- More than 4,600 satellites orbit Earth, along with more than 14,000 old rocket parts and pieces of space junk.
- The US is responsible for the most debris in space, followed by Russia and China.
- Experts worry that not cleaning up space debris could lead to increasing numbers of collisions and a runaway effect that would make it too dangerous to leave Earth.
At any given moment, thousands of satellites swarm over our heads at altitudes ranging between a few hundred miles and tens of thousands of miles.
But, of the manmade items in space that are larger than your fist, orbiting satellites are a minority. About 95% of what’s out there is space junk: out-of-control space stations, used rocket parts, dead satellites, lost astronaut tools and more.
This dangerous orbital garbage is moving roughly 10 times faster than a speeding bullet and takes a long time to crash back to earth.
“This debris can stay up there for hundreds of years,” Bill Ailor, an aerospace engineer and atmospheric reentry specialist, told Business Insider.
And it gets worse.
Just one collision in space can create thousands of new high-speed, out-of-control pieces and threaten other spacecraft. Meanwhile, perhaps 170 million pieces of debris larger than 1 millimetre — such as flecks of paint and bits of explosive bolts — move around Earth at tens of thousands of miles per hour, according to the European Space Agency.
“Countries have learned over the years that when they create debris, it presents a risk to their own systems just as it does for everybody else,” said Ailor, who works for the nonprofit Aerospace Corporation.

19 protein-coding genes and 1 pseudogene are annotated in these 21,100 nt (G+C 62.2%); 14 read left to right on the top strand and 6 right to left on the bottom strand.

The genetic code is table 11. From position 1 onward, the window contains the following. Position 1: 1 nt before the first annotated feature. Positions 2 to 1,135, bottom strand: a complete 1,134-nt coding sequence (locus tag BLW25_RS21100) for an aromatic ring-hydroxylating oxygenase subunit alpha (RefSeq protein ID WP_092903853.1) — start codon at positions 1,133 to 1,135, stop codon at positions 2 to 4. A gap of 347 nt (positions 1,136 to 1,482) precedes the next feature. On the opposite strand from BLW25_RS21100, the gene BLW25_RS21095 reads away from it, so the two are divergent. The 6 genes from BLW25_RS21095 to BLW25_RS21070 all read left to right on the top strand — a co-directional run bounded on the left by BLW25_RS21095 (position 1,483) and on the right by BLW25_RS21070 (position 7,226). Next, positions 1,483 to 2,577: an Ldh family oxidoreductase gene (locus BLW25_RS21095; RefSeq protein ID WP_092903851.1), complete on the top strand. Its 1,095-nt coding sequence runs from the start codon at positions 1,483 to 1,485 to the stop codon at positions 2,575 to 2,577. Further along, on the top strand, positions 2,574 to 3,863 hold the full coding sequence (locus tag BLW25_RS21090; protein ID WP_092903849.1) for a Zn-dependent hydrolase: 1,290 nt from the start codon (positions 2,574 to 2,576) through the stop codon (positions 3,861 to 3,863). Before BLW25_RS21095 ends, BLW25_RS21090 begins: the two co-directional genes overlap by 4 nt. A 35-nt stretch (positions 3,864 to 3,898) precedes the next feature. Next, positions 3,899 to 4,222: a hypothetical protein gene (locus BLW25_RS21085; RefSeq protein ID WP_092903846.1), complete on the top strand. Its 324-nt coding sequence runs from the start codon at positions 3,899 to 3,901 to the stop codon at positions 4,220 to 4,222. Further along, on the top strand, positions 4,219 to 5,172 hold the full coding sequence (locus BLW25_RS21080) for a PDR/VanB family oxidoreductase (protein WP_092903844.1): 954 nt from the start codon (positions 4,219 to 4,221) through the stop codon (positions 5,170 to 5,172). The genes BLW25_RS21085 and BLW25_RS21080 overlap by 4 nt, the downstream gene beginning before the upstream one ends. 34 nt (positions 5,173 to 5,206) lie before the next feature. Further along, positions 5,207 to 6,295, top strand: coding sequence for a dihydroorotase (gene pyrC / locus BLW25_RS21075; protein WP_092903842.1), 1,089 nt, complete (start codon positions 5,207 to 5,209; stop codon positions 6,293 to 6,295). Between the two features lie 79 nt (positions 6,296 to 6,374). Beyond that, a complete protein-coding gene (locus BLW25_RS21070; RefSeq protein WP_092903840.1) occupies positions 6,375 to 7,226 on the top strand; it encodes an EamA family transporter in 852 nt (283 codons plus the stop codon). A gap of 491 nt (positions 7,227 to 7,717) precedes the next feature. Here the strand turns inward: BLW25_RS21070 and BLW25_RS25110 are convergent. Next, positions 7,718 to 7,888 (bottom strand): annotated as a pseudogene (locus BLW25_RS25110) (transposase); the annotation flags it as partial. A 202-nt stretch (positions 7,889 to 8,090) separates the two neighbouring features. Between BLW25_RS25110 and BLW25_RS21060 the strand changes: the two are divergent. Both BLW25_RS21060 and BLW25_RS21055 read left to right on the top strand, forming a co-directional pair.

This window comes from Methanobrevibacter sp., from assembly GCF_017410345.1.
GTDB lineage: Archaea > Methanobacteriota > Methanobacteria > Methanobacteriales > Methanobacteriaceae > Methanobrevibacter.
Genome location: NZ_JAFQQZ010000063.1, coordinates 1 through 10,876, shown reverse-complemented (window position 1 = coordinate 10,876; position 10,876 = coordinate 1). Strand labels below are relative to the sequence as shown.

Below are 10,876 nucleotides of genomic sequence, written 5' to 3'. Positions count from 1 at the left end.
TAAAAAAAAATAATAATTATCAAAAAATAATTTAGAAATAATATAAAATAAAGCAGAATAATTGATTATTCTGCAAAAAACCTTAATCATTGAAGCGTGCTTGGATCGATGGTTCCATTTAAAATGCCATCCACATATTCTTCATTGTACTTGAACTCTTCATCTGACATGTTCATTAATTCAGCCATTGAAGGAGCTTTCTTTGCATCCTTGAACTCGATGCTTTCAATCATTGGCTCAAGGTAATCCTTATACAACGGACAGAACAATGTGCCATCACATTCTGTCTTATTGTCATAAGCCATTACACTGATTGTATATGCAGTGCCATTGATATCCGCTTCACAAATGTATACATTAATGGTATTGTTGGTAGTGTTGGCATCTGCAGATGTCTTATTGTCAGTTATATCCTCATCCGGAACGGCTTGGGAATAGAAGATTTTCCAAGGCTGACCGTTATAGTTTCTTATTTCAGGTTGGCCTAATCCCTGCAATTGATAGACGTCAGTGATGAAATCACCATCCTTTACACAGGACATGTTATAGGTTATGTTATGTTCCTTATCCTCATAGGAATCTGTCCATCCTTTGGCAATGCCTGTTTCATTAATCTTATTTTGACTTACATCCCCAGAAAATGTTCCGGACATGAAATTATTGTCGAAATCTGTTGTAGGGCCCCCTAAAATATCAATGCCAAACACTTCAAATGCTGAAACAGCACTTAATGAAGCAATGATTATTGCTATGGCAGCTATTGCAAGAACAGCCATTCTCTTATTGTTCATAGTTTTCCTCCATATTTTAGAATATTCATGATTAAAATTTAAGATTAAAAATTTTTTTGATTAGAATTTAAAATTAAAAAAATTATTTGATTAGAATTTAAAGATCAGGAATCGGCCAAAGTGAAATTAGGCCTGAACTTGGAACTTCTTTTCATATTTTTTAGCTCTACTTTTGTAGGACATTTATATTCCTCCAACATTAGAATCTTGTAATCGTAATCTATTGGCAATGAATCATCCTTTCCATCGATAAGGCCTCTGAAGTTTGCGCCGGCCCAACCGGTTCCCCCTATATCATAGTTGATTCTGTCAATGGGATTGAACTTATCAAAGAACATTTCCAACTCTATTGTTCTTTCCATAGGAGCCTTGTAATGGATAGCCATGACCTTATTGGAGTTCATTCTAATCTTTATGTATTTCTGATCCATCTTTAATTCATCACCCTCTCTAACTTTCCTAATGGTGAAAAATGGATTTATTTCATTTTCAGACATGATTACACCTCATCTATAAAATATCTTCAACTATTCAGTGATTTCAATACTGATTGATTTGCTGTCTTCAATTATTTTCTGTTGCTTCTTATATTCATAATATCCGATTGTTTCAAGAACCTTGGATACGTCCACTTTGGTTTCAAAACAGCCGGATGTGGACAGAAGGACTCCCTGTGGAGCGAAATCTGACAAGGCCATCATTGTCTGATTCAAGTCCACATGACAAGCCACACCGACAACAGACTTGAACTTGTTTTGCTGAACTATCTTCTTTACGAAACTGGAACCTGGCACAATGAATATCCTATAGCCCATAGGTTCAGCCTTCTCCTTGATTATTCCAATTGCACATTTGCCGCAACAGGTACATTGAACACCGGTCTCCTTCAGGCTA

The chart below, which Business Insider created using data from Space-Track.org (registration required), shows the top 10 entities with the most trackable objects around Earth as of October 2017.
The chart shows Russia has the most objects currently in space, numbering more than 6,500 objects. However, it’s not the biggest contributor to space junk, shown in red.
The US owns the title of dirtiest country in space for now, and just by a hair. Russia has 3,961 pieces of detectable space debris compared to the 3,999 pieces of trackable space trash in orbit created by American activity.
China has only recently ramped up its space program, yet it’s in a close third with 3,475 hunks of space junk. This is because the nation in 2007 destroyed one of its own satellites in an anti-satellite weapons test.
This highly controversial move instantly created more than 2,300 trackable pieces of junk, more than 35,000 pieces larger than a thumbnail, and perhaps hundreds of thousands of pieces too small to track.
How to clean up outer space
Getting old spacecraft out of orbit is a key to preventing the formation of space junk, and many space agencies and corporations now build spacecraft with systems to de-orbit them.
But Ailor and others are eager to push the development of new technologies and methods that can lasso, bag, tug, and otherwise remove the old, uncontrolled stuff that’s already up there and continues to pose a threat.
“I’ve proposed something like a XPRIZE or a Grand Challenge, where would you identify three spacecraft and give a prize to an entity to remove those things,” he said.
The ultimate goal is to prevent alarming scenario known as Kessler Syndrome: when so much stuff is in space, one collision leads to several others, and those crashes lead to even more — littering space with so much debris that it becomes incredibly risky to leave Earth.
The biggest hurdle in defeating space debris, however, is likely human.
“It’s not just a technical issue. This idea of ownership gets to be a real player here,” Ailor said. “No other nation has permission to touch a US satellite, for instance. And if we went after a satellite … it could even be deemed an act of war.”
Ailor said someone needs to get nations together to agree on a treaty that spells out laws-of-the-sea-like salvage rights to dead or uncontrollable objects in space.
“There needs to be something where nations and commercial authorities have some authority to go after something,” he said.